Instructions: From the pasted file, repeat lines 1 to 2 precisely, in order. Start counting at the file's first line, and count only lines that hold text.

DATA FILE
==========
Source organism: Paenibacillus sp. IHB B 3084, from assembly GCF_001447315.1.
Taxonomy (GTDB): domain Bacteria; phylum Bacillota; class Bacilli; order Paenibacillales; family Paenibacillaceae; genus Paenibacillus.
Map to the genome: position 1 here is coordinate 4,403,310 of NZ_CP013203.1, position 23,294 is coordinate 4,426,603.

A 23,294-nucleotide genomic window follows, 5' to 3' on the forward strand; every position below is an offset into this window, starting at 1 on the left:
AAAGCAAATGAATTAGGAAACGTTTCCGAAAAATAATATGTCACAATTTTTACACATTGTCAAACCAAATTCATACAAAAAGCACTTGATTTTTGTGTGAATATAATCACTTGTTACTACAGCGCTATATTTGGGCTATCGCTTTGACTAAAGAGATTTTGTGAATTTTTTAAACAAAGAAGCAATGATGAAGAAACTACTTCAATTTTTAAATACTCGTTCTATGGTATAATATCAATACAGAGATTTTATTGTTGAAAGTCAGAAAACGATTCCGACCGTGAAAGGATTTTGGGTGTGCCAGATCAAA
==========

Source organism: Paenibacillus sp. IHB B 3084, from assembly GCF_001447315.1.
Taxonomy (GTDB): domain Bacteria; phylum Bacillota; class Bacilli; order Paenibacillales; family Paenibacillaceae; genus Paenibacillus.